You're right-17 km is a lot of pipes! A lot of the areas where we work in Bolivia are very dispersed communities, so when projects are done in these areas, a lot of piping is involved to get the water from a spring (s) to the storage tank(s) to the main distribution network to household connections. Most of the piping is laid underground-there are Bolivian construction specifications for how deep depending on the type of ground above (e.g. if it is a road with traffic, the pipes are buried deeper than through a field). There are a few above-ground pipes where ravines must be crossed. Most of the pipes are PVC, which suppsedly has a lifespan of approximately 50 years, but it really depends on quality of construction and management. I have seen poorly buried PVC pipes in Honduras that have broken after two years. I have also seen projects in Bolivia that are 10 years old and the pipes are functioning perfectly fine. Diameters of pipe differ throughout the system-from wider pipes at the intake to narrower pipes at the household connections.

      Thanks,
      Kate

      • Rajesh Shah of Blue Planet Network

        Thanks for the info. Most folks are moving away from PVC because it does not live up to its reputation and its extremely hazardous to make and dispose of. Our Vietnamese partner avoids PVC because it just does not last for 2 years in their projects. We are trying to steer towards HDPE pipes which are more benign and 100% recyclable. Just...

        Thanks for the info.

        Most folks are moving away from PVC because it does not live up to its reputation and its extremely hazardous to make and dispose of. Our Vietnamese partner avoids PVC because it just does not last for 2 years in their projects.

        We are trying to steer towards HDPE pipes which are more benign and 100% recyclable. Just a tip for the future, need the price to come down.

    • Rajesh Shah of Blue Planet Network

      Thanks for the info. Most folks are moving away from PVC because it does not live up to its reputation and its extremely hazardous to make and dispose of. Our Vietnamese partner avoids PVC because it just does not last for 2 years in their projects. We are trying to steer towards HDPE pipes which are more benign and 100% recyclable. Just...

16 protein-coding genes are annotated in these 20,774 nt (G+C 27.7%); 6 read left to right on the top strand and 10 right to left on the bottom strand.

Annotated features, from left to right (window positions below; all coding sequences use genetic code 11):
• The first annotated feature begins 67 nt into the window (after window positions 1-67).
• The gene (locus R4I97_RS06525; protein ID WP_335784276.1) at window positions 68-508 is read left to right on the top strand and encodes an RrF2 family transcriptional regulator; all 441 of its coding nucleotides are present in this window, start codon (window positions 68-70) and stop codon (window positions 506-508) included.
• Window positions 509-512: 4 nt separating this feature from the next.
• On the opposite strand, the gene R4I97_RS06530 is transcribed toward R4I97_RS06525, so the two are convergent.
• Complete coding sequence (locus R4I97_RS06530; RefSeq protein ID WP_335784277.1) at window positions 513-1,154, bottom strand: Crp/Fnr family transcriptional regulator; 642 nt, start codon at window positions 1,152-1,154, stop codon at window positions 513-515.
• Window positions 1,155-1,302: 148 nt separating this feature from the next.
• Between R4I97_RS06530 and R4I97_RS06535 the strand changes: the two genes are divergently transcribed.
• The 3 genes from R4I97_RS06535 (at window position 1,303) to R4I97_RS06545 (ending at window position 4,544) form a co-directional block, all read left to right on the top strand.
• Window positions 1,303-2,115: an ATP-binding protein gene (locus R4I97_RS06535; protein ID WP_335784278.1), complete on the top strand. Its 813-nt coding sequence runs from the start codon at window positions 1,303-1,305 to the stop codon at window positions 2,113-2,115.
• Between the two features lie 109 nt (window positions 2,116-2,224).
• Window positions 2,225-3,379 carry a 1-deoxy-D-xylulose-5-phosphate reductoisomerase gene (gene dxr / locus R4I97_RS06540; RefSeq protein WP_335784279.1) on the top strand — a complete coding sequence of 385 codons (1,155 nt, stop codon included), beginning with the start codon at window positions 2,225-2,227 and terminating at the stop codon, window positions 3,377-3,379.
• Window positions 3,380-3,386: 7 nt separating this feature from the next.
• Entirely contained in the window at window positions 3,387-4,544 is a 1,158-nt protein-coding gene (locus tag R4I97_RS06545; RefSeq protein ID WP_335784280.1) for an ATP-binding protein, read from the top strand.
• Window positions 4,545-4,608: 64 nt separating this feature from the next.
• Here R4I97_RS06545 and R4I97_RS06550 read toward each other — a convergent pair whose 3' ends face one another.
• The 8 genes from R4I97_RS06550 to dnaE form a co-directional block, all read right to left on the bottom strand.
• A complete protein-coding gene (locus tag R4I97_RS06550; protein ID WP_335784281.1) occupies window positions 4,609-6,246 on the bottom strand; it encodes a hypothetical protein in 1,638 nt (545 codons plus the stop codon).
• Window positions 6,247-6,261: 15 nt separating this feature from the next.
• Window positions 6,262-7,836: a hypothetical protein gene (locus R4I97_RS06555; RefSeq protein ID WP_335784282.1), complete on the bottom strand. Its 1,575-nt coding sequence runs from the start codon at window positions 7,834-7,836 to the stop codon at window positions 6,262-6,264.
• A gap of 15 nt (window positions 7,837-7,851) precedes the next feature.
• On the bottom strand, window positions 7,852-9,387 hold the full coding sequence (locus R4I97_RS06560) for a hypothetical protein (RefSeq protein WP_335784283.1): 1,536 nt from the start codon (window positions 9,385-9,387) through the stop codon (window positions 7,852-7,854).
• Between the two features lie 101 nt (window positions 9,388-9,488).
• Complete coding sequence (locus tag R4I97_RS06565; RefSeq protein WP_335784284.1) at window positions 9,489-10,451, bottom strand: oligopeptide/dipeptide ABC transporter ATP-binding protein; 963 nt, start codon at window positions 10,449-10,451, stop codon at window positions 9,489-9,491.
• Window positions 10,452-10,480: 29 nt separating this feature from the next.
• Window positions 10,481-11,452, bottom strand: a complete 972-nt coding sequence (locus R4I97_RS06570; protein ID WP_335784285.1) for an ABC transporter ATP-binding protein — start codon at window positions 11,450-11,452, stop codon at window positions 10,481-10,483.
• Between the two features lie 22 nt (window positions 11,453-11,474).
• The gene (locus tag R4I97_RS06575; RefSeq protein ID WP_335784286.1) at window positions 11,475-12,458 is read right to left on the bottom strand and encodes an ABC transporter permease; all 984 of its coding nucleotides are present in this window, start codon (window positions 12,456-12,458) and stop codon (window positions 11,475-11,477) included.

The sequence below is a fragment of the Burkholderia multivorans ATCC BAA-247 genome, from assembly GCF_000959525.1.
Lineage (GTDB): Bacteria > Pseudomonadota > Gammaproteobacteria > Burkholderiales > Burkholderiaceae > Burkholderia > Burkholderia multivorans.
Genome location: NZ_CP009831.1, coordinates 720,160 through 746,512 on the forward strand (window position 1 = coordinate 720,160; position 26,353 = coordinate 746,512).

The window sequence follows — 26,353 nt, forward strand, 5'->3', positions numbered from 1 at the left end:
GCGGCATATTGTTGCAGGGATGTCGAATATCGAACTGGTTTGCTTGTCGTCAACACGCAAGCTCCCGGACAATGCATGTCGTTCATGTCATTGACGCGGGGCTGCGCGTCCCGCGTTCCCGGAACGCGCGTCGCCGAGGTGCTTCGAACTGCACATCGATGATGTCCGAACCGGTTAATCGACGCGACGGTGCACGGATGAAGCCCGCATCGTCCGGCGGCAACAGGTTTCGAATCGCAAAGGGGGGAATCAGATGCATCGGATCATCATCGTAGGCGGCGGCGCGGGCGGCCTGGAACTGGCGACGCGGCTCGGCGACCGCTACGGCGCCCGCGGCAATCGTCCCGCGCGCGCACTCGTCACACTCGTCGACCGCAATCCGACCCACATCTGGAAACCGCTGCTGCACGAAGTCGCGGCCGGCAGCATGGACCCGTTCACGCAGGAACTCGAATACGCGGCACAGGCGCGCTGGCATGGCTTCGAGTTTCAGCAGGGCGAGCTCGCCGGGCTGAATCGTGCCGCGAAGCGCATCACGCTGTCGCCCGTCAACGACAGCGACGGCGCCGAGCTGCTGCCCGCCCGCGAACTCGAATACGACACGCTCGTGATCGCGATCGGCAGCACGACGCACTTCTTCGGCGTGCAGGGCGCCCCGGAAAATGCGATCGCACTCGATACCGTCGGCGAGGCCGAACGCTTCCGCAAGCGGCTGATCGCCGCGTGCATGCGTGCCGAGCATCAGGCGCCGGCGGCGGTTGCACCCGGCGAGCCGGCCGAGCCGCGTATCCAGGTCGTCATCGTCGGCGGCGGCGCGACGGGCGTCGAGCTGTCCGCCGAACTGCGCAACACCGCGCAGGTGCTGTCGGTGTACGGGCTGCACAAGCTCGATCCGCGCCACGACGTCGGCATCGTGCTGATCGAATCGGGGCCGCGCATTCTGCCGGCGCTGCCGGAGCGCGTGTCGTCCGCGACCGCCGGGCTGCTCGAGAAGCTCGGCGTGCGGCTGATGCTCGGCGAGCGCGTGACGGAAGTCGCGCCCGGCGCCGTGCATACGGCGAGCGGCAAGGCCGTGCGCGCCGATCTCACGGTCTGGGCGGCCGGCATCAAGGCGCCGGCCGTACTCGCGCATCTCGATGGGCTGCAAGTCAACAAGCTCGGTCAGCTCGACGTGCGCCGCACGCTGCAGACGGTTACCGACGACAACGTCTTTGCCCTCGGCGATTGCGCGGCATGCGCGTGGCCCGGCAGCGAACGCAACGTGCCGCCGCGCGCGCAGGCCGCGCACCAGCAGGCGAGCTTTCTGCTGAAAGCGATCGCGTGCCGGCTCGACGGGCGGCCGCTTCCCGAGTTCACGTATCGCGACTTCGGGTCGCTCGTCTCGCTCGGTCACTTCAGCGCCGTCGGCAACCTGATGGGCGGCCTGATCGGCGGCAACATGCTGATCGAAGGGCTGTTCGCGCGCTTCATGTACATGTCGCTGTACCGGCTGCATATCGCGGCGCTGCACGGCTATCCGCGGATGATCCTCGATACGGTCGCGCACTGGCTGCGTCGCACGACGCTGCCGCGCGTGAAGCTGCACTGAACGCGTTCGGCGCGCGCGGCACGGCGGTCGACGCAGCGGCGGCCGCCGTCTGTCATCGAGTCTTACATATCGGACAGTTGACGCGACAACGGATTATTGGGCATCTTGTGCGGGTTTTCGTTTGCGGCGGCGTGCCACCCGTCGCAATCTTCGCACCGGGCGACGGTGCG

Thanks for the info.

      Most folks are moving away from PVC because it does not live up to its reputation and its extremely hazardous to make and dispose of. Our Vietnamese partner avoids PVC because it just does not last for 2 years in their projects.

      We are trying to steer towards HDPE pipes which are more benign and 100% recyclable. Just a tip for the future, need the price to come down.

  • Rating: 7

    review by (only shown to members)

    Basing my rating on the history WfP has in the community. Am concerned about the pipe and whether the mtce fee will allow for replacements in a few years.

  • Rating: 7

    review by (only shown to members)

    I read WFPs response and I still dont understand why they dont use the water project as the carrot to motivate the community to build latrines first. I am sure the water project is needed, will be well built, etc. but it is too bad not to get at least some sanitation coverage into this project now

Name Status Completion Date Amount Assigned
Boqueron K'asa Gravity-fed Water Project Complete - Successful Jan 2008 $12,625